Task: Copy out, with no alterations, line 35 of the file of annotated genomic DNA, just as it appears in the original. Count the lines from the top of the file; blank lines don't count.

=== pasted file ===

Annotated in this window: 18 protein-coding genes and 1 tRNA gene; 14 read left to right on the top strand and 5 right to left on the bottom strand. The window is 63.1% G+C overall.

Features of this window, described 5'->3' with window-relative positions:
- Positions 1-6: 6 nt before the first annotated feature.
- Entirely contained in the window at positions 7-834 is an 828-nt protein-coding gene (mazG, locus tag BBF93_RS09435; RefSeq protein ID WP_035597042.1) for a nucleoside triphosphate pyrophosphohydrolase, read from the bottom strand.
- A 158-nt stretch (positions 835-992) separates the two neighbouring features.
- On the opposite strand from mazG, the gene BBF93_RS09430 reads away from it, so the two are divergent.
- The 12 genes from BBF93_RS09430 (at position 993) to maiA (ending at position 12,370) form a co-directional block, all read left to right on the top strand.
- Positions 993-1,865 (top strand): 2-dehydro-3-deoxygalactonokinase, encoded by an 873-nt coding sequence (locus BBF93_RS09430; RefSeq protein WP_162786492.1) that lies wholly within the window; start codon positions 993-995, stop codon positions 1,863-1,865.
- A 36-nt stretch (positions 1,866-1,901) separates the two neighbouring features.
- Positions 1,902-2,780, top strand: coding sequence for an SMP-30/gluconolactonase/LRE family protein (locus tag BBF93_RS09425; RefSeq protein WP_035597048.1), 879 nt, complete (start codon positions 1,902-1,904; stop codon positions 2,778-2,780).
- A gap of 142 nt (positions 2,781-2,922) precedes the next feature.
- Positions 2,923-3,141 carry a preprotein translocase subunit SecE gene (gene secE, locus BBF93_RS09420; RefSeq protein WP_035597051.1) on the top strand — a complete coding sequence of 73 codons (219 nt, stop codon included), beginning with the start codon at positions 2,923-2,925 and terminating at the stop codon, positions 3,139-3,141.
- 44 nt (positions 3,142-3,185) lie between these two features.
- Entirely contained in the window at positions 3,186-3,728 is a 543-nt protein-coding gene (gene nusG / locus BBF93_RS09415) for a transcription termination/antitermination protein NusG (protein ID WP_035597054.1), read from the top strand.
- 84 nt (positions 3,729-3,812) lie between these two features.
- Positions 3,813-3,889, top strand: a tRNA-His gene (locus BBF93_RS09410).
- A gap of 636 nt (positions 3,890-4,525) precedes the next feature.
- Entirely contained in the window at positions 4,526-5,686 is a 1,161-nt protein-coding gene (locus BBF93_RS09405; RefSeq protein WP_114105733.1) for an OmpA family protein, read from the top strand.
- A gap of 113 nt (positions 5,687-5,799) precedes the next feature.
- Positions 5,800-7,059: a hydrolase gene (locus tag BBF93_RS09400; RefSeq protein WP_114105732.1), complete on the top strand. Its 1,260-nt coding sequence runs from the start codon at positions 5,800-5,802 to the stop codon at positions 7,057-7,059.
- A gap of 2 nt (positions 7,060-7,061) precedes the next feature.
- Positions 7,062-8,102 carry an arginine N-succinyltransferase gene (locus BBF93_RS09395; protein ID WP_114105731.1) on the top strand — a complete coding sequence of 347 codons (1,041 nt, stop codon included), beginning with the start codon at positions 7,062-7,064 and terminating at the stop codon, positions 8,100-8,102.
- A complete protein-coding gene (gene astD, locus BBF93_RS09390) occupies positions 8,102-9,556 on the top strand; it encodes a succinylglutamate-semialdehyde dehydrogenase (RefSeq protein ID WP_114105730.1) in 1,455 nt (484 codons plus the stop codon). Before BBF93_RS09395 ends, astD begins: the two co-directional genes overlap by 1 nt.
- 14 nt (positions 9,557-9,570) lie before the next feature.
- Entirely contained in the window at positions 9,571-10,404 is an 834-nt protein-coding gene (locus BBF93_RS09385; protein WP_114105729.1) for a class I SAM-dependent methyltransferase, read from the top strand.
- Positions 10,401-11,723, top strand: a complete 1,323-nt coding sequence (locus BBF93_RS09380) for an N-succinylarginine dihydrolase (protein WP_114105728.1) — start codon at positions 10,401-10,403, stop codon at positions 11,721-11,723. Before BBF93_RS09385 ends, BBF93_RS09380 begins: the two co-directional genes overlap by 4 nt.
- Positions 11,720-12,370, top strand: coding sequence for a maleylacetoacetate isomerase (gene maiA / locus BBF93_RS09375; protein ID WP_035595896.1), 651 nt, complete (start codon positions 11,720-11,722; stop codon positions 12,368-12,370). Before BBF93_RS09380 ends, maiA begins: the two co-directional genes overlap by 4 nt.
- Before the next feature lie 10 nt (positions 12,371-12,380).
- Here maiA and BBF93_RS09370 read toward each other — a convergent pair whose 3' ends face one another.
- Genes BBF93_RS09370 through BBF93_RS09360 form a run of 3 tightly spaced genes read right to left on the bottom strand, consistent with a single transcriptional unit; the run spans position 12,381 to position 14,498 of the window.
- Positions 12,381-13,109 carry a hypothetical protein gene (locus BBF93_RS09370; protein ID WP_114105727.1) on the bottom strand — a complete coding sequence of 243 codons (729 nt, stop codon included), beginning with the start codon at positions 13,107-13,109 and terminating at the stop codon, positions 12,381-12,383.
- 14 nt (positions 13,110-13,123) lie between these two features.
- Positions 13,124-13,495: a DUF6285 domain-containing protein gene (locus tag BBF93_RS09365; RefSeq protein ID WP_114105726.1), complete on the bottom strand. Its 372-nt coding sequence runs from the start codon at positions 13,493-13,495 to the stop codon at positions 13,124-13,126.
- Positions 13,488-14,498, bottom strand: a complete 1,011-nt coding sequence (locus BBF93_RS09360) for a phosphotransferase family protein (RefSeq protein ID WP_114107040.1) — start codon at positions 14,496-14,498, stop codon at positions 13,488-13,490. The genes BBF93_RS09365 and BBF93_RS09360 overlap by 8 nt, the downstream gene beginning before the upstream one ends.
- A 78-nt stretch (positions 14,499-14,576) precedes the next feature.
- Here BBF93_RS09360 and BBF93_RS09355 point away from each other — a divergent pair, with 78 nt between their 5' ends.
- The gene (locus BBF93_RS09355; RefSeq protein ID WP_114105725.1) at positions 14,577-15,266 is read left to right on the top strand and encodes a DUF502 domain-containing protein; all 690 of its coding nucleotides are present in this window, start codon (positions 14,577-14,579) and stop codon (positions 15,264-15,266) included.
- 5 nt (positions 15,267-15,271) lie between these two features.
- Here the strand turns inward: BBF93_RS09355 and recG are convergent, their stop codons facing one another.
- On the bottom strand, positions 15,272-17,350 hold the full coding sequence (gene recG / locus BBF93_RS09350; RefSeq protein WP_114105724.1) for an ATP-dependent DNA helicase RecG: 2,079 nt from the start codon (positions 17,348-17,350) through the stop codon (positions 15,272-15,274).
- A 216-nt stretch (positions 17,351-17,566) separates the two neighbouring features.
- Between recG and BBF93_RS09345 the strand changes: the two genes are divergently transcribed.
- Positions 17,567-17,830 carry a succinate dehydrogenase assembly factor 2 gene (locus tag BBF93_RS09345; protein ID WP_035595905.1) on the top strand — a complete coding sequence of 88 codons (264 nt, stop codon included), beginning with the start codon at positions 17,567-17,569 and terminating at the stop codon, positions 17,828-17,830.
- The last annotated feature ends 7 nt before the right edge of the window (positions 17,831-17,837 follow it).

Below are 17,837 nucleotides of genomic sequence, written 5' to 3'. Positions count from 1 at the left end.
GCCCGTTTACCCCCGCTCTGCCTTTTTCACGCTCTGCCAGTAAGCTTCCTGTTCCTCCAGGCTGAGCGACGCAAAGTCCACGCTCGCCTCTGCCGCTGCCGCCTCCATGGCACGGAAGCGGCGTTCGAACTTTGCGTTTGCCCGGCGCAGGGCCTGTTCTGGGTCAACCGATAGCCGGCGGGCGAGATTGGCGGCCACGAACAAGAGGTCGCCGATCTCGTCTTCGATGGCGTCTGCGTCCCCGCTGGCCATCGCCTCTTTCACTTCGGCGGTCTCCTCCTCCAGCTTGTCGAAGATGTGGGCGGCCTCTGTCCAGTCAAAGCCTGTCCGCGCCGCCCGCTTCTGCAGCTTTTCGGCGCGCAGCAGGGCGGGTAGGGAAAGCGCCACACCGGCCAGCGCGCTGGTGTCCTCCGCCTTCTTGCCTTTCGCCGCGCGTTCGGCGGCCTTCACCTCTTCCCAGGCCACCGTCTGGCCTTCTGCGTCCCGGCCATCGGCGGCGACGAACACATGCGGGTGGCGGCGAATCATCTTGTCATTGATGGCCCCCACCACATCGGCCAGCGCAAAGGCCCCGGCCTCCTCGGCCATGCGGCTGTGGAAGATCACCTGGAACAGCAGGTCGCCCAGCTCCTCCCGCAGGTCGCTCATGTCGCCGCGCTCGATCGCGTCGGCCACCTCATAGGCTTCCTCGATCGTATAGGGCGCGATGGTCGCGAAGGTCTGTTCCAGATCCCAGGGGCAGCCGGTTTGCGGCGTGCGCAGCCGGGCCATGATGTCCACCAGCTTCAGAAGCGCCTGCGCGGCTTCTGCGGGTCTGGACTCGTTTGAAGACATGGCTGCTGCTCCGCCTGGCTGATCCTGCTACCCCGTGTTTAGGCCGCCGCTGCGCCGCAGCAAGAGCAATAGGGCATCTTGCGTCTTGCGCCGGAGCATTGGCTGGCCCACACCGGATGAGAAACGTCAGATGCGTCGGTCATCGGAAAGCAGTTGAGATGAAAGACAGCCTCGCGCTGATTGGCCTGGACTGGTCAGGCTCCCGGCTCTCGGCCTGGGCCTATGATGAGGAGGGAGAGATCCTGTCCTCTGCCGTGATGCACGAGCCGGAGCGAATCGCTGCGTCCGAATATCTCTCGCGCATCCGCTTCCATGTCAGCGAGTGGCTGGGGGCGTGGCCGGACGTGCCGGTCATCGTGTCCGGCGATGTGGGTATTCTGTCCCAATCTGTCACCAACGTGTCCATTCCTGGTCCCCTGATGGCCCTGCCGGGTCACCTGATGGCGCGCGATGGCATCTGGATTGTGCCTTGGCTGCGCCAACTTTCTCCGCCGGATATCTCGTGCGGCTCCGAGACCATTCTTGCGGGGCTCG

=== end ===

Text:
- A 78-nt stretch (positions 14,499-14,576) precedes the next feature.